Student Assistance General Provisions

ED upheld the language from the NPRM that would permit institutions under certain circumstances to continue to award and disburse Title IV aid for 120 days after ending participation in the Title IV aid programs. ED's goal is to permit institutions to teach-out their own students who are near completion of their programs of study to minimize disruption for those students. ED revised section 668.26(e)(1) of the rules to clarify that the provision for continued participation in Title IV programs for up to 120 days must precede the point at which the secretary of education terminates the institution’s program participation agreement. ED also clarified that only students who are currently enrolled and completing the institution’s teach-out plan, or those who are taking credit for the purpose of transferring to another institution may receive Title IV aid during the extended 120 day period. No new students would be able to be enrolled during this period. 

Related to this provision, ED emphasized in the final rules that an institution is prohibited from misrepresenting the nature of its teach-out plans, teach-out agreements, and transfer of credit, and that any such misrepresentation may provide the basis for a borrower’s claim of defense to repayment. 

ED removed from 34 CFR 668.41 the requirement that schools disclose internally-calculated placement rates, replacing it with one that requires disclosure only when that rate is published or used in advertising.

Several disclosures related to institutional information under 34 CFR 668.43 are changed or added. The regulations add a requirement for institutions to disclose whether programs meet licensure or certification requirements for each state, or to disclose that they had not made a determination about whether the program met state requirements. In addition to the public disclosures, direct disclosure to prospective students would be required if an institution determined that a program didn't meet state licensure or certification requirements, or if the institution hadn't determined whether the program met those requirements, based on the state where the student is located. For currently enrolled students, institutions would have 14 days to directly disclose that they had made a determination that a program did not meet state licensure or certification requirements for the state in which the student is located. These requirements apply to all programs offered via all modalities (distance education and not) that are designed to meet educational requirements for a specific professional license or certification that is required for employment in an occupation, or is advertised as meeting such requirements.

The final rules would add to the existing credit transfer disclosure requirement that institutions must now disclose the institutions or sources of credit that they will not accept for transfer. Institutions would also be required to disclose how they evaluate credit for prior learning. Also added are requirements to disclose whether and why an institution is required by its accreditor to maintain a teach-out plan, and whether it is aware of any ongoing legal action related to academic quality, misrepresentation, fraud, or other severe matters.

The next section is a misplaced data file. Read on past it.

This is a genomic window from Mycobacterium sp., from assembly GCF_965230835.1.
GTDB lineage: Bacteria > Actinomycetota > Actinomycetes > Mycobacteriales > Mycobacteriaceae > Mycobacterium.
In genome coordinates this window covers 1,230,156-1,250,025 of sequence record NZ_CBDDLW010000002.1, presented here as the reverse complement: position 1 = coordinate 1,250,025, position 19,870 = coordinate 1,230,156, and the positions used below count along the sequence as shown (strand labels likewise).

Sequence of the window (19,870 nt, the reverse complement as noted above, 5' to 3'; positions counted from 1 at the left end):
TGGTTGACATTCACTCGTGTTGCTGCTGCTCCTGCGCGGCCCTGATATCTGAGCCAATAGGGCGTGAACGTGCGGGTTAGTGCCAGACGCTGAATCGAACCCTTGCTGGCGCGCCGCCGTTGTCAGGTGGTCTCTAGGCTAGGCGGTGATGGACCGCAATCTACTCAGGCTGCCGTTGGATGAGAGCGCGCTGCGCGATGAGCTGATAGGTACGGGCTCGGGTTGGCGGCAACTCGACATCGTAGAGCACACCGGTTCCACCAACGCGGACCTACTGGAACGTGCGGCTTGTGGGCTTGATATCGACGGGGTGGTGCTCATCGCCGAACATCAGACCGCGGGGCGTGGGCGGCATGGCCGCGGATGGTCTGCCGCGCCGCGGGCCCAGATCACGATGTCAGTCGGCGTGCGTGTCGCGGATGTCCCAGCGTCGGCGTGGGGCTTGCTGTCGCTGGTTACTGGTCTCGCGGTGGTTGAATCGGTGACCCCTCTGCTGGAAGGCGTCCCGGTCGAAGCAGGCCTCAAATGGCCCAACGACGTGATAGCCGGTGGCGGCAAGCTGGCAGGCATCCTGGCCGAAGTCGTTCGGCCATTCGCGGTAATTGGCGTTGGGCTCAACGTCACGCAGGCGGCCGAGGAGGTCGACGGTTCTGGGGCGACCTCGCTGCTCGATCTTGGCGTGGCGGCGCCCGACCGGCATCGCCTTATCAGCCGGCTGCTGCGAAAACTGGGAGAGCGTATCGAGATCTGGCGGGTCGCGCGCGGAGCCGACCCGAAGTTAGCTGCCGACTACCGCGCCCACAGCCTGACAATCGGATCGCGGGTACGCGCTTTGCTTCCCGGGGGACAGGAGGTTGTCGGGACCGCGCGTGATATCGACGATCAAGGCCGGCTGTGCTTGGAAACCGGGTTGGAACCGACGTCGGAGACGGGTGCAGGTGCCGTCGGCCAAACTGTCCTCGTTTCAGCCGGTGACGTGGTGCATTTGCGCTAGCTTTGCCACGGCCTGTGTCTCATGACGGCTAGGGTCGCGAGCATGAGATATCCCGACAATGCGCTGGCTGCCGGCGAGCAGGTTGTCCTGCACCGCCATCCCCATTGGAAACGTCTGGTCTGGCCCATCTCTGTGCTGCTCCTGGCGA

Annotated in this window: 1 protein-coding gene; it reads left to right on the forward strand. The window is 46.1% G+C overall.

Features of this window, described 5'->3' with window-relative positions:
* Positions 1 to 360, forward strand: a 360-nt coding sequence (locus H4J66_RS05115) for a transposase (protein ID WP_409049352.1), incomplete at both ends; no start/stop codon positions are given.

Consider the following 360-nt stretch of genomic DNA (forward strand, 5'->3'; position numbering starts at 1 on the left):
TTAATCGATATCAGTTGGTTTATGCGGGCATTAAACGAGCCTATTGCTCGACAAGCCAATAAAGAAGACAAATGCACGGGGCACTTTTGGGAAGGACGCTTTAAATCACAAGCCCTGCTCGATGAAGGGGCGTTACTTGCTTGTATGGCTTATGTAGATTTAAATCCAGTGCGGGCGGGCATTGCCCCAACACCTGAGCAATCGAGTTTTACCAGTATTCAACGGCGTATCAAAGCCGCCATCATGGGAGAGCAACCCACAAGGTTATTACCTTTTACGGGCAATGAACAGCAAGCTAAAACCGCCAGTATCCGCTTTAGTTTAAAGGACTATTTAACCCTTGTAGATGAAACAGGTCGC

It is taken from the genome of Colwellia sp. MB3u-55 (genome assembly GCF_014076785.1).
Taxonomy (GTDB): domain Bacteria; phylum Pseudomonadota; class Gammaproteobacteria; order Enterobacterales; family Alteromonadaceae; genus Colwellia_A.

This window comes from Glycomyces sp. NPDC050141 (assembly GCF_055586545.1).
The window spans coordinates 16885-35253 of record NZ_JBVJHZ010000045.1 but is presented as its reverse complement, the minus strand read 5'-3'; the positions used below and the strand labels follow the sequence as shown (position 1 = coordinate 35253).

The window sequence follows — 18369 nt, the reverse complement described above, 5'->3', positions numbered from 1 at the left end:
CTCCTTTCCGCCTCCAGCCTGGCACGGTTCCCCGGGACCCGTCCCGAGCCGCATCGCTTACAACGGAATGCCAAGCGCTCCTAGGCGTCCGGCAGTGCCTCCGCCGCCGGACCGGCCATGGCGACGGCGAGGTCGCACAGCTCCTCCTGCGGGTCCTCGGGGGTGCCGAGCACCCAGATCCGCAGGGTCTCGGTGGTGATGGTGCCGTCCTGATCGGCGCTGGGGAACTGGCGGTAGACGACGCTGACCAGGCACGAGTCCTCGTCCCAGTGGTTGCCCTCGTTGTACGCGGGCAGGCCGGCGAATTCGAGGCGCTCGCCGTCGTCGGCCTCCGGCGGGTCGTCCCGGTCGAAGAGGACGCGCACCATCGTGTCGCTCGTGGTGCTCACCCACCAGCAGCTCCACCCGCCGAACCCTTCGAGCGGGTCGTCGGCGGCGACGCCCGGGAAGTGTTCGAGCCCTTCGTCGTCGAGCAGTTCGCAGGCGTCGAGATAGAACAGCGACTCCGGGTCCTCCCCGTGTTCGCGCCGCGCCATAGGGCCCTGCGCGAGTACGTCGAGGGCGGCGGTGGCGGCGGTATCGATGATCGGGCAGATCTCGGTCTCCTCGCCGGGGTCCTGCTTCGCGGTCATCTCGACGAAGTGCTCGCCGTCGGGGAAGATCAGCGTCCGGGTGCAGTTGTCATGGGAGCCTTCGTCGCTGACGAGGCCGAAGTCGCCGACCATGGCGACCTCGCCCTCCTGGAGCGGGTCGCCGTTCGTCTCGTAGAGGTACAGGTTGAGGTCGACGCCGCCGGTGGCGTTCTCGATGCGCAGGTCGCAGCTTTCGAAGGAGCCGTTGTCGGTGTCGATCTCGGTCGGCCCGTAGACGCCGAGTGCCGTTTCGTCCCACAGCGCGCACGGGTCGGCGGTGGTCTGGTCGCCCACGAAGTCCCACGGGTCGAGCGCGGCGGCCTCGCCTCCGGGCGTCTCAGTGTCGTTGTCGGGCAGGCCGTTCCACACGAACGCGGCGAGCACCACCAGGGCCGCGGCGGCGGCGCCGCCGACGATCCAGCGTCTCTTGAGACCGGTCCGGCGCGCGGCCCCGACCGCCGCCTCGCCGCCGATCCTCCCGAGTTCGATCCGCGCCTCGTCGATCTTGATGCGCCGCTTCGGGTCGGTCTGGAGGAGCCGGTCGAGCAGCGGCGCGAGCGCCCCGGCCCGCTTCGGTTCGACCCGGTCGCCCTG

Final rules would also mandate that institutions disclose enforcement actions or prosecutions by law enforcement agencies that could result in an adverse action by an accrediting agency, or suspension, limitation, or termination of Title IV eligibility. 

Lastly, ED removed all language in 34 CFR 654 related to the Robert C. Byrd Honors Scholarship Program, citing lack of appropriations for the program since fiscal year 2012 and the unlikelihood of it receiving future funding.

While the final rules will officially go into effect July 1, 2020, ED has authorized optional early implementation for final rules related to state authorization, definitions, and disclosures for institutions.

 

Publication Date: 11/7/2019


You must be logged in to comment on this page.

Comments Disclaimer: NASFAA welcomes and encourages readers to comment and engage in respectful conversation about the content posted here. We value thoughtful, polite, and concise comments that reflect a variety of views. Comments are not moderated by NASFAA but are reviewed periodically by staff. Users should not expect real-time responses from NASFAA. To learn more, please view NASFAA’s complete Comments Policy.

Related Content

Seeking to Preserve Access to Income-Driven Repayment Plans, Senator Requests ED Halt New Verification Measures

MORE | ADD TO FAVORITES

ED Adds Programmatic Data to the College Scorecard

MORE | ADD TO FAVORITES

VIEW ALL
View Desktop Version